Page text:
Minneapolis eyes deep police cuts after Floyd’s death
The plan, which supporters call “Safety for All,” is the latest version of the “defund the police” movement that Minneapolis and other cities have considered since Floyd’s May 25 death
Minneapolis City Council members who tried unsuccessfully to dismantle the police department in response to George Floyd’s death are voting Wednesday on whether to shrink it, a move that could imperil the entire city budget because the mayor is threatening to use his veto to protect public safety amid soaring crime rates.
The plan, which supporters call “Safety for All,” is the latest version of the “defund the police” movement that Minneapolis and other cities have considered since Floyd’s May 25 death ignited mass demonstrations against police brutality and a nationwide reckoning with racism.
Eleven of the 13 council members have already cast committee votes in favor of the largest parts of the plan, signaling that passage is likely. It would cut nearly $8 million from Mayor Jacob Frey’s $179 million policing budget and redirect it to mental health teams, violence prevention programs and other initiatives.
“I am actively considering a veto due to the massive, permanent cut to officer capacity,” Frey said in a statement Monday night. Reducing the authorized size of the force by 138 officers before enacting alternatives is ”irresponsible,” he said.
Cities around the U.S., including Los Angeles, New York City and Portland, Oregon, are shifting funds from police departments to social services programs in an effort to provide new solutions for problems traditionally handled by police. Such cuts have led some departments to lay off officers, cancel recruiting classes or retreat from hiring goals.
In Minneapolis, violent crime rates have surged since the death of Floyd, a Black man who was handcuffed and pleading for air for several minutes while Derek Chauvin, a white former officer, pressed his knee against his neck. Chauvin and three others were charged in Floyd’s death and are expected to stand trial in March.
Police have recorded 532 gunshot victims this year as of last Thursday, more than double the same period a year ago. Carjackings have also spiked to 375 so far this year, up 331% from the same period last year. Violent crimes have topped 5,100, compared with just over 4,000 for the same period in 2019.
“This summer happened because George Floyd was murdered by the Minneapolis Police Department and it wasn’t an accident, it’s because the system of policing we know now is not just racist, but it doesn’t create safety for all,” said Oluchi Omeoga, a cofounder of Black Visions, which supports “Safety for All” as a step toward more transformational change.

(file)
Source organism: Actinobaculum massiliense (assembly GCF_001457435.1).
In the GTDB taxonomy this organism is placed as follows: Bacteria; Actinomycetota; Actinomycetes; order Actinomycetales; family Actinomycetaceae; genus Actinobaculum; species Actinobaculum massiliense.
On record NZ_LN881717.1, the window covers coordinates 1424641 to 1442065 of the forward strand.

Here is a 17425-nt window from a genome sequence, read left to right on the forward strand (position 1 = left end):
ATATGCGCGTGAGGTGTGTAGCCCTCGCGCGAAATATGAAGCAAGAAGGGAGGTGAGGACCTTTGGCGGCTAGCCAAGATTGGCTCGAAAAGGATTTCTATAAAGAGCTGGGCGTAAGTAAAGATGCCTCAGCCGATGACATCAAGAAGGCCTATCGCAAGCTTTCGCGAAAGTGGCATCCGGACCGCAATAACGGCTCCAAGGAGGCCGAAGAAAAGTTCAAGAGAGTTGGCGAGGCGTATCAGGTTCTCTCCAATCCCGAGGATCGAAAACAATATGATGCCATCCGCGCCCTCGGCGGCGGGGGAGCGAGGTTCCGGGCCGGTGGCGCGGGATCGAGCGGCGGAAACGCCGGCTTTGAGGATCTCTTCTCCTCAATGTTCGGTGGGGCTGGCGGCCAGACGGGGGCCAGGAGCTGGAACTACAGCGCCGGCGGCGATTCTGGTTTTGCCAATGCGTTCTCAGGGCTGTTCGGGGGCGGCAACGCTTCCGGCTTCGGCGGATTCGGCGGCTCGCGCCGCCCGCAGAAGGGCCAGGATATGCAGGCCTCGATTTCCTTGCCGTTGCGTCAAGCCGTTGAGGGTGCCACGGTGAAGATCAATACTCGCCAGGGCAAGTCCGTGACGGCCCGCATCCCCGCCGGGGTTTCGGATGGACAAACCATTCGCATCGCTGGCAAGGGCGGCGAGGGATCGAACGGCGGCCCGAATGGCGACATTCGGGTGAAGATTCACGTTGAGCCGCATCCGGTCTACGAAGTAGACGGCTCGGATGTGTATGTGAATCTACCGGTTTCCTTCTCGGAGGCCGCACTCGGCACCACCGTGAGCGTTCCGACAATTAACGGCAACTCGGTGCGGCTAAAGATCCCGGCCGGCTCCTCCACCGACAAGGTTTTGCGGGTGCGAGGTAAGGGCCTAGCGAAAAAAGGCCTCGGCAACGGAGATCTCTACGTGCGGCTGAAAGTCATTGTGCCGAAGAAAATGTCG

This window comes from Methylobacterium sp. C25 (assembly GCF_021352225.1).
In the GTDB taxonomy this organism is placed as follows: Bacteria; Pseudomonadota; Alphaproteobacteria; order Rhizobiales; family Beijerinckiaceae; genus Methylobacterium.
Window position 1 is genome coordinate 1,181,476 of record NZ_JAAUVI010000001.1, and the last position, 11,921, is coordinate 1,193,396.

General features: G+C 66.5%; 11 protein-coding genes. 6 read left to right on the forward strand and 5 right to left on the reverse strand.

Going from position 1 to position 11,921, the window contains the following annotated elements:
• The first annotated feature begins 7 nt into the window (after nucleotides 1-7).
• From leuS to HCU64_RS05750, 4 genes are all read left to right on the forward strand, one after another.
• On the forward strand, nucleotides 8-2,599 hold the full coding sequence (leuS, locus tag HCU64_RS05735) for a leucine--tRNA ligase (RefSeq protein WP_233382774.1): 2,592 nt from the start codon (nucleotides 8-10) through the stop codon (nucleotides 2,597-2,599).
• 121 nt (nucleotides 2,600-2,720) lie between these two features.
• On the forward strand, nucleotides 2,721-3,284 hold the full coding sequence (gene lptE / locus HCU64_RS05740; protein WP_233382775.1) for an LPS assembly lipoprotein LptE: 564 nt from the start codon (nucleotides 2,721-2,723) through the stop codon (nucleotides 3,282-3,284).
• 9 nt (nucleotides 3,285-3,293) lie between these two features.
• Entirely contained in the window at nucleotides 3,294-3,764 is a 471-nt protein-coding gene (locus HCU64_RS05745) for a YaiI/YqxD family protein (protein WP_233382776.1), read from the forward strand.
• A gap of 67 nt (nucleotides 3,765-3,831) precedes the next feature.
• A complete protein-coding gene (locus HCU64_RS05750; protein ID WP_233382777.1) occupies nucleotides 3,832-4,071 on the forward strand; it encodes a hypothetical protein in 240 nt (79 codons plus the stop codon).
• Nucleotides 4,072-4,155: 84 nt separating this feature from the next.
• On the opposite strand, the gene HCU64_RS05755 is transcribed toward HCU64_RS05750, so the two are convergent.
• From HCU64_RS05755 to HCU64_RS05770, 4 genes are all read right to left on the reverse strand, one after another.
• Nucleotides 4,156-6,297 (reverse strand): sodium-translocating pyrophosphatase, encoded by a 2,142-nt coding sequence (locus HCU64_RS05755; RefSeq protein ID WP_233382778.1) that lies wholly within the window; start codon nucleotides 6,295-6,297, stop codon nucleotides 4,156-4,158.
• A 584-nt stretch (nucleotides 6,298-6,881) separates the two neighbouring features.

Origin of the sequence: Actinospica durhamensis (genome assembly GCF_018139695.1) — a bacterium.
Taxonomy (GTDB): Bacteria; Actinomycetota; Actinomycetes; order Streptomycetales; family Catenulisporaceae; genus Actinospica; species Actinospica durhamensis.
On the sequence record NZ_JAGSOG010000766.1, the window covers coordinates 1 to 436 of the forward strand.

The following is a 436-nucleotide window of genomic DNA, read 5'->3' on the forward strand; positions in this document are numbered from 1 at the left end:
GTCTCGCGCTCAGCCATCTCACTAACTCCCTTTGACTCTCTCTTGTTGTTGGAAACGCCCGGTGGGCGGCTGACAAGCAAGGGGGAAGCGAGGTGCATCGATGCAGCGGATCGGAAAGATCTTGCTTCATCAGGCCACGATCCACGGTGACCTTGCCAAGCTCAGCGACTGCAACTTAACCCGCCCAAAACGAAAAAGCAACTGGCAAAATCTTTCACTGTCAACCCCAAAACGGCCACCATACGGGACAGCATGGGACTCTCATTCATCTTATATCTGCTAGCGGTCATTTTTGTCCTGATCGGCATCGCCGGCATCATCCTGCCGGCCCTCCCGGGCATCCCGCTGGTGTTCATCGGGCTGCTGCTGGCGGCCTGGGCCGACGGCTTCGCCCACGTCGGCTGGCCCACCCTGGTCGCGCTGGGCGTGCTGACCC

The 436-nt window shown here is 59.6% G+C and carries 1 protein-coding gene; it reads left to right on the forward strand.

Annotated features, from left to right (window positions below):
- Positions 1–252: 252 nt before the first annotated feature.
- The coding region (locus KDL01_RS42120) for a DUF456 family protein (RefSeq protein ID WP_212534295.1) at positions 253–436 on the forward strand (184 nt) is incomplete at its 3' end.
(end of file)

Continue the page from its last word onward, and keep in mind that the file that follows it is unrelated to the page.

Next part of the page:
Due to austerity forced by the coronavirus pandemic, the mayor’s proposal already bakes in a $14 million cut to the department compared with its original 2020 budget, mostly through attrition. Frey aims to hold the number of sworn officers around 770 through 2021 with hopes of eventually increasing the force to 888. “Safety for All” would cap the number at 750 by 2022. The department is already down by about 120 — partly due to officers claiming post-traumatic stress disorder from a summer of unrest — with more preparing to leave amid retirements and poor morale.
Passions ran hot on both sides as more than 400 citizens signed up to speak during a marathon hearing last week that ran into the early hours Thursday, with many expressing alarm that the council was even contemplating cuts.
“I think we need to make bold decisions on a path forward,” said Council Member Steve Fletcher, a coauthor of the proposal. While acknowledging that it would mean fewer officers, he defended the plan by saying it would reduce the department’s workload by shifting 911 calls away from armed officers to other specialists such as mental health professionals.
“Combined those investments add up to a safer city for everybody and an approach that creates a more sustainable public safety system for our city,” Fletcher said in an interview.
On the other side are those like Frey and Police Chief Medaria Arradondo who say there’s no need for an either-or decision — that it’s possible to reform policing without cutting officers. The mayor and 12 of the 13 council members are Democrats; one council member is from the Green Party.
If the council approves the plan Wednesday night, Frey would have five days to veto if he chooses. The council could override him with a two-thirds majority, or nine council members.
A proposal over the summer to dismantle the department and replace it with a “Department of Community Safety and Violence Prevention” initially had support from a majority of the council but faltered when a separate city commission voted against putting it on the November ballot. The city was paying $4,500 a day at one point for private security for three council members who reported getting threats after supporting defunding.
Bill Rodriguez of Minneapolis, part of a community group called Safety Now Minneapolis that formed recently in response to rising crime, said his group supports police reform by funding many of the programs the council wants to fund: expanding violence prevention programs, programs aimed at intervening safely with people suffering mental health issues and finding ways to respond to some 911 incidents without police officers.
But he said cutting police officers is a bad idea and was sharply critical of council members who he said “can’t get beyond” their vow this summer to abolish or defund police.
“They are hell-bent on their agenda,” Rodriguez said. “Everything they do has that taste on it. … They’re still making this up as they go along. We’ve got a City Council being run by a bunch of inexperienced activists who have never run anything in their lives.”
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